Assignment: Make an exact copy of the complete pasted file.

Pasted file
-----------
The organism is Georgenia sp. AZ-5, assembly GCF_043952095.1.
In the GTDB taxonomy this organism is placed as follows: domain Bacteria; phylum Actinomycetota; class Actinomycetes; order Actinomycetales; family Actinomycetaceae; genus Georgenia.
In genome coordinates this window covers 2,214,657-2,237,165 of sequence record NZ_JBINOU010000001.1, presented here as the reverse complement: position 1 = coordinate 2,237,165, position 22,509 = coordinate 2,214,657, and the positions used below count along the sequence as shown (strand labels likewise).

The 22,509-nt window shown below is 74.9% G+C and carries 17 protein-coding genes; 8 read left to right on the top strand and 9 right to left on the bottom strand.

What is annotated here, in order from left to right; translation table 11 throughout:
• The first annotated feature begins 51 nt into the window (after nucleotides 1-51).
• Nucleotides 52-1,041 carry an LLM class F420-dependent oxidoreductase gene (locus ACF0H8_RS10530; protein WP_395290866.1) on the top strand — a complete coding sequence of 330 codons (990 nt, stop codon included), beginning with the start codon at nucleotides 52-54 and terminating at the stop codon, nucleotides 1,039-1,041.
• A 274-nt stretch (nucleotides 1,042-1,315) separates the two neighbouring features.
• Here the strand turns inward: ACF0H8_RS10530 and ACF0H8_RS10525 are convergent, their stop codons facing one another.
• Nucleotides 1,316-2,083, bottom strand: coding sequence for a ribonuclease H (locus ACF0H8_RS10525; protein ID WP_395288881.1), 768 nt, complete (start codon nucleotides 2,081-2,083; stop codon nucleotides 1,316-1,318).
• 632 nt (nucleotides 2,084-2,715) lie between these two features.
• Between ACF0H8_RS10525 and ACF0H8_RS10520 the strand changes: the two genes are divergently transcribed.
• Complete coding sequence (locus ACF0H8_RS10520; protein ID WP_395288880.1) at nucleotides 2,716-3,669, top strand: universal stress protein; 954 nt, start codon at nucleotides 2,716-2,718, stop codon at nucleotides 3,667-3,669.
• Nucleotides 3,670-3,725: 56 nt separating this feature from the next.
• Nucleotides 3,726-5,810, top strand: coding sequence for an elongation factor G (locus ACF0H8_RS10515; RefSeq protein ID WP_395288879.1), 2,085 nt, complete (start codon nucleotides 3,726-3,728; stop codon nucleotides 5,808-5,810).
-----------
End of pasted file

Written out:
The organism is Georgenia sp. AZ-5, assembly GCF_043952095.1.
In the GTDB taxonomy this organism is placed as follows: domain Bacteria; phylum Actinomycetota; class Actinomycetes; order Actinomycetales; family Actinomycetaceae; genus Georgenia.
In genome coordinates this window covers 2,214,657-2,237,165 of sequence record NZ_JBINOU010000001.1, presented here as the reverse complement: position 1 = coordinate 2,237,165, position 22,509 = coordinate 2,214,657, and the positions used below count along the sequence as shown (strand labels likewise).

The 22,509-nt window shown below is 74.9% G+C and carries 17 protein-coding genes; 8 read left to right on the top strand and 9 right to left on the bottom strand.

What is annotated here, in order from left to right; translation table 11 throughout:
• The first annotated feature begins 51 nt into the window (after nucleotides 1-51).
• Nucleotides 52-1,041 carry an LLM class F420-dependent oxidoreductase gene (locus ACF0H8_RS10530; protein WP_395290866.1) on the top strand — a complete coding sequence of 330 codons (990 nt, stop codon included), beginning with the start codon at nucleotides 52-54 and terminating at the stop codon, nucleotides 1,039-1,041.
• A 274-nt stretch (nucleotides 1,042-1,315) separates the two neighbouring features.
• Here the strand turns inward: ACF0H8_RS10530 and ACF0H8_RS10525 are convergent, their stop codons facing one another.
• Nucleotides 1,316-2,083, bottom strand: coding sequence for a ribonuclease H (locus ACF0H8_RS10525; protein ID WP_395288881.1), 768 nt, complete (start codon nucleotides 2,081-2,083; stop codon nucleotides 1,316-1,318).
• 632 nt (nucleotides 2,084-2,715) lie between these two features.
• Between ACF0H8_RS10525 and ACF0H8_RS10520 the strand changes: the two genes are divergently transcribed.
• Complete coding sequence (locus ACF0H8_RS10520; protein ID WP_395288880.1) at nucleotides 2,716-3,669, top strand: universal stress protein; 954 nt, start codon at nucleotides 2,716-2,718, stop codon at nucleotides 3,667-3,669.
• Nucleotides 3,670-3,725: 56 nt separating this feature from the next.
• Nucleotides 3,726-5,810, top strand: coding sequence for an elongation factor G (locus ACF0H8_RS10515; RefSeq protein ID WP_395288879.1), 2,085 nt, complete (start codon nucleotides 3,726-3,728; stop codon nucleotides 5,808-5,810).